In April 2017, Banda pleaded not guilty to all charges against her; her trial was scheduled for 26–29 June 2017. Dr. David Allen and Dr. Robert Melamede, both medical cannabis supporters, filed to be allowed as expert witnesses.[11][12]

In August 2017, Banda pleaded no contest to possession of drug paraphernalia with intent to manufacture. As part of her plea agreement, the other charges were dropped, and Banda was sentenced to 12 months of "mail-in probation", allowing her to complete probation while living in Spokane, Washington.[13]

Reaction[edit]

The founder of the medical cannabis advocacy group Bleeding Kansas stated: "We are terrified... We are outraged. We are heartbroken. Many are planning to move." Rep. John Rubin (R-Shawnee) noted that Banda's case provides a "textbook example of why we need to seriously consider changing the laws in the state of Kansas with regard to marijuana and especially medical marijuana."[14]

By May 2015, over 84,000 people from across the United States and ten other countries had signed an online petition supporting Banda. By the same time, a GoFundMe account raised $40,000 for Banda's defense.[3]

Conservative radio pundit Glenn Beck criticized the "smugness" of the arresting officers, and questioned the utility of prosecuting cannabis offenses.[3]

References[edit]

  1. ^ a b Maresh, Michael (Jan 11, 2016). "Defense seeks more time in Banda case; arraignment postponed until July". The Garden City Telegram. Retrieved 2018-09-15.
  2. ^ Kahn, Santiago (2017-01-09). "Banda defends her medical marijuana use". KSN-TV. Ksn.com. Retrieved 2017-04-27.
  3. ^ a b c d Bradley, Donald (April 30, 2015). "After state takes child, Kansas woman is at center of national marijuana debate". Kansas City Star. Retrieved 2017-04-27.
  4. ^ Balko, Radley (2015-04-17). "State seizes 11-year-old, arrests his mother after he defends medical marijuana during a school presentation". The Washington Post. Retrieved 2017-04-27.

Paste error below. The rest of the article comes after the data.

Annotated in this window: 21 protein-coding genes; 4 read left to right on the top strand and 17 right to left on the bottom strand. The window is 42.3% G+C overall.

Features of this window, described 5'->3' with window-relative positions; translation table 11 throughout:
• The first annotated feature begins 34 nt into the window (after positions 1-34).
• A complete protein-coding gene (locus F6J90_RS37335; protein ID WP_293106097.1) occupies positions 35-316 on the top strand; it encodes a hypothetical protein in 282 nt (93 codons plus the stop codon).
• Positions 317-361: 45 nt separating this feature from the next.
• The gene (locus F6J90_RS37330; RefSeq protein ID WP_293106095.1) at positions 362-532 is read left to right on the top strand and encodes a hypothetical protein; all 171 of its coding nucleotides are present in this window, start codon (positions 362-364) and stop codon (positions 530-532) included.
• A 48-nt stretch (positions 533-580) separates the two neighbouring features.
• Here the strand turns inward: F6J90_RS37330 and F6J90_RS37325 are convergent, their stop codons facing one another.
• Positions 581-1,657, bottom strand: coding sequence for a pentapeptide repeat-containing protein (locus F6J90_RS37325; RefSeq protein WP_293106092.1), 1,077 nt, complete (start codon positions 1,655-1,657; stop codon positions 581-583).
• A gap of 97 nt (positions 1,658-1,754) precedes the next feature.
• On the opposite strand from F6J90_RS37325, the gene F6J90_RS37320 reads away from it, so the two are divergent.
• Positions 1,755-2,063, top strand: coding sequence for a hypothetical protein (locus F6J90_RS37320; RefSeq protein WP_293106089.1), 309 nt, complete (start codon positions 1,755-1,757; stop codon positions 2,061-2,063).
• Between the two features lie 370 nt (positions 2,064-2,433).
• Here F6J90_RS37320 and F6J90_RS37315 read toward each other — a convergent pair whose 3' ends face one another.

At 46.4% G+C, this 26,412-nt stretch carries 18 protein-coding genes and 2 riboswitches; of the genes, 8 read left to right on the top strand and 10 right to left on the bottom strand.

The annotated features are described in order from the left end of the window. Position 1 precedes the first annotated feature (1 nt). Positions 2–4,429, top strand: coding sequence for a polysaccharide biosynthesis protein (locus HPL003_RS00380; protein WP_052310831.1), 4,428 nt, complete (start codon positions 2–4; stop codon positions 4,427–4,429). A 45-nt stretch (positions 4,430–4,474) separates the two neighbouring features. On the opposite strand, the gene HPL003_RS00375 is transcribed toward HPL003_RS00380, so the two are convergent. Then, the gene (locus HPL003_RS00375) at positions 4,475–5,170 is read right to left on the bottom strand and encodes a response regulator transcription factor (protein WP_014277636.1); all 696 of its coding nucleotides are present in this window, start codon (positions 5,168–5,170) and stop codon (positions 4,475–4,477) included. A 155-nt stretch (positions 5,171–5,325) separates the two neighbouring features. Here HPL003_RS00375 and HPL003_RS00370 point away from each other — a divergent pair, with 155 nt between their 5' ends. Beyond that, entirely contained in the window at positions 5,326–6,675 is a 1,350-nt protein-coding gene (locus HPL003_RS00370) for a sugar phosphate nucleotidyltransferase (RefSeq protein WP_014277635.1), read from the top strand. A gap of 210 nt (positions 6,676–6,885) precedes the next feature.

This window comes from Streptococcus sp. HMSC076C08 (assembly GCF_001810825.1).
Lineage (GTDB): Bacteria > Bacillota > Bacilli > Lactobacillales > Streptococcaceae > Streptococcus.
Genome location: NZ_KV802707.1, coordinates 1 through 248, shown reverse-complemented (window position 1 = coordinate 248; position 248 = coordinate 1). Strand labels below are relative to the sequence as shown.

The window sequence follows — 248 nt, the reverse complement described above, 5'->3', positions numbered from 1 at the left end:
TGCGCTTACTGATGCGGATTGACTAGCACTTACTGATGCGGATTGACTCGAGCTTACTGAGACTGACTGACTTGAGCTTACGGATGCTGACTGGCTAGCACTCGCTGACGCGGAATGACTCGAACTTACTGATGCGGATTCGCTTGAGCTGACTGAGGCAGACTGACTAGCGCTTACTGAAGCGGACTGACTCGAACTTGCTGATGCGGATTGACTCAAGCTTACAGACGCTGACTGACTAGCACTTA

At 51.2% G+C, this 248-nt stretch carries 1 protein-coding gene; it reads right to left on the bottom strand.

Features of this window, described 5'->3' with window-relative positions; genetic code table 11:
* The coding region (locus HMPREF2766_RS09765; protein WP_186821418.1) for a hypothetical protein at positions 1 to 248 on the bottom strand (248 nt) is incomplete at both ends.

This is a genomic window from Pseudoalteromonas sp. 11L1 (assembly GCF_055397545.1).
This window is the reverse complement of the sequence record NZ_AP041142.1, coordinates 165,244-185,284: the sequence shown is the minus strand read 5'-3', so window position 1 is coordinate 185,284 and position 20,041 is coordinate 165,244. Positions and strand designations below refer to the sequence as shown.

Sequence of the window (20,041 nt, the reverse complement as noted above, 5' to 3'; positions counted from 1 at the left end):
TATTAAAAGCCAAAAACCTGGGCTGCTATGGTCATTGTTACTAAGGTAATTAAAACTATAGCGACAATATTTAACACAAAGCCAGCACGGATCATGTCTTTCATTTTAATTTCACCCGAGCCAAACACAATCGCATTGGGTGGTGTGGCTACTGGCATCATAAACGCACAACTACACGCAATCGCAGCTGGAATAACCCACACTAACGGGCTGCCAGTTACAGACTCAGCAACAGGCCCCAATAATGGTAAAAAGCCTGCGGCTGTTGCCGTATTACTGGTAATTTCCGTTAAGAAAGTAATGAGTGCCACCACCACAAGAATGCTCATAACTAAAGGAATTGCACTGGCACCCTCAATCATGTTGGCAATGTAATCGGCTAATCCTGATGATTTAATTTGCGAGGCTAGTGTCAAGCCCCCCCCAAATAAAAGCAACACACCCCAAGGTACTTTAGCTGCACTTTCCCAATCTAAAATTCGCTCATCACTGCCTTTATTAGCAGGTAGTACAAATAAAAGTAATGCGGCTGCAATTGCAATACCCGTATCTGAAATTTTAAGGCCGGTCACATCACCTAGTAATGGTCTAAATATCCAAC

5. ^ a b Dunn, Gabriella (July 23, 2015). "Records detail medical marijuana advocate Shona Banda's extensive pot use in her Kansas home". The Kansas City Star. Retrieved 2018-09-15.
  6. ^ Maresh, Michael (Dec 30, 2015). "No. 1: Banda raises issue of medicinal marijuana". The Garden City Telegram. Retrieved 2018-09-15.
  7. ^ Schulte, Brigid (2015-06-08). "Mom who uses medical marijuana faces up to 30 years in prison". The Washington Post. Retrieved 2017-04-27.
  8. ^ Haflich, Angie (Apr 20, 2015). "Gag order placed on custody proceedings; police seek charges against medicinal marijuana advocate". The Garden City Telegram. Retrieved 2018-09-15.
  9. ^ Margolies, Dan (Dec 27, 2016). "Judge Tosses Lawsuit By Kansas Marijuana Activist Who Lost Custody Of Her Son". KCUR 89.3. Retrieved 2018-09-15.
  10. ^ Minton, Mark (Jan 17, 2017). "Judge rules Banda competent to stand trial". The Garden City Telegram. Retrieved 2018-09-15.
  11. ^ Minton, Mark (Apr 7, 2017). "Banda pleads not guilty; medical cannabis experts testify". The Garden City Telegram. Retrieved 2018-09-15.
  12. ^ Kahn, Santiago (2017-04-07). "Banda's lawyer presents expert witnesses to the court". KSN-TV. Ksn.com. Retrieved 2017-04-27.
  13. ^ Minton, Mark (Oct 13, 2017). "Banda sentenced to 12 months probation". The Garden City Telegram. Retrieved 2018-09-15.
  14. ^ Marso, Andy (Jun 9, 2015). "Charges against Garden City mother enflame cannabis community". The Garden City Telegram. Retrieved 2018-09-15.